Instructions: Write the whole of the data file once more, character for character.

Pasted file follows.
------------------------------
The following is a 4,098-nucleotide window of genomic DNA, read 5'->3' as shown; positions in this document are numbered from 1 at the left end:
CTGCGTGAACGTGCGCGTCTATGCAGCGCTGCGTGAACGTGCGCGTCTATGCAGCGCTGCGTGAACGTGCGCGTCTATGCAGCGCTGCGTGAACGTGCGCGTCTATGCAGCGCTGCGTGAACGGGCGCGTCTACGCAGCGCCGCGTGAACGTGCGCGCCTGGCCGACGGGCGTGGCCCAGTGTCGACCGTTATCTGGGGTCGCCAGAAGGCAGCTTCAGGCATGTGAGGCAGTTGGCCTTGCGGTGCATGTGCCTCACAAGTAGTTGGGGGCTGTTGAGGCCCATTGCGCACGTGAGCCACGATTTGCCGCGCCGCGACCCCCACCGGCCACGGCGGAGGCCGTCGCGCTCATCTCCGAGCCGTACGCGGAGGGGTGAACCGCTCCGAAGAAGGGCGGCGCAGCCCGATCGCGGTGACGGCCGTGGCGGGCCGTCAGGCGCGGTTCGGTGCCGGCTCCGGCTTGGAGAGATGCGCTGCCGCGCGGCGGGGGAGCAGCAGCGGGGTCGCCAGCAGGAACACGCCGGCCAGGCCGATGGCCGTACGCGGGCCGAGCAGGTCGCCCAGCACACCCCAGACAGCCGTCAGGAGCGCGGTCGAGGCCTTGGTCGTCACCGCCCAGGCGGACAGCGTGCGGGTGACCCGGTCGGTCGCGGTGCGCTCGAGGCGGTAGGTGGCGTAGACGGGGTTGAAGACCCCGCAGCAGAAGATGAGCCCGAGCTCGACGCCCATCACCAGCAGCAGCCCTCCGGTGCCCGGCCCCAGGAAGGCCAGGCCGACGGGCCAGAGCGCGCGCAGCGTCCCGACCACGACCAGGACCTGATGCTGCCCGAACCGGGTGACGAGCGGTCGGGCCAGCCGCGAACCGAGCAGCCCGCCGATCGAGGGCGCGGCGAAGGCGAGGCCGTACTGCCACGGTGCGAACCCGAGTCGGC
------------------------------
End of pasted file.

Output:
The following is a 4,098-nucleotide window of genomic DNA, read 5'->3' as shown; positions in this document are numbered from 1 at the left end:
CTGCGTGAACGTGCGCGTCTATGCAGCGCTGCGTGAACGTGCGCGTCTATGCAGCGCTGCGTGAACGTGCGCGTCTATGCAGCGCTGCGTGAACGTGCGCGTCTATGCAGCGCTGCGTGAACGGGCGCGTCTACGCAGCGCCGCGTGAACGTGCGCGCCTGGCCGACGGGCGTGGCCCAGTGTCGACCGTTATCTGGGGTCGCCAGAAGGCAGCTTCAGGCATGTGAGGCAGTTGGCCTTGCGGTGCATGTGCCTCACAAGTAGTTGGGGGCTGTTGAGGCCCATTGCGCACGTGAGCCACGATTTGCCGCGCCGCGACCCCCACCGGCCACGGCGGAGGCCGTCGCGCTCATCTCCGAGCCGTACGCGGAGGGGTGAACCGCTCCGAAGAAGGGCGGCGCAGCCCGATCGCGGTGACGGCCGTGGCGGGCCGTCAGGCGCGGTTCGGTGCCGGCTCCGGCTTGGAGAGATGCGCTGCCGCGCGGCGGGGGAGCAGCAGCGGGGTCGCCAGCAGGAACACGCCGGCCAGGCCGATGGCCGTACGCGGGCCGAGCAGGTCGCCCAGCACACCCCAGACAGCCGTCAGGAGCGCGGTCGAGGCCTTGGTCGTCACCGCCCAGGCGGACAGCGTGCGGGTGACCCGGTCGGTCGCGGTGCGCTCGAGGCGGTAGGTGGCGTAGACGGGGTTGAAGACCCCGCAGCAGAAGATGAGCCCGAGCTCGACGCCCATCACCAGCAGCAGCCCTCCGGTGCCCGGCCCCAGGAAGGCCAGGCCGACGGGCCAGAGCGCGCGCAGCGTCCCGACCACGACCAGGACCTGATGCTGCCCGAACCGGGTGACGAGCGGTCGGGCCAGCCGCGAACCGAGCAGCCCGCCGATCGAGGGCGCGGCGAAGGCGAGGCCGTACTGCCACGGTGCGAACCCGAGTCGGC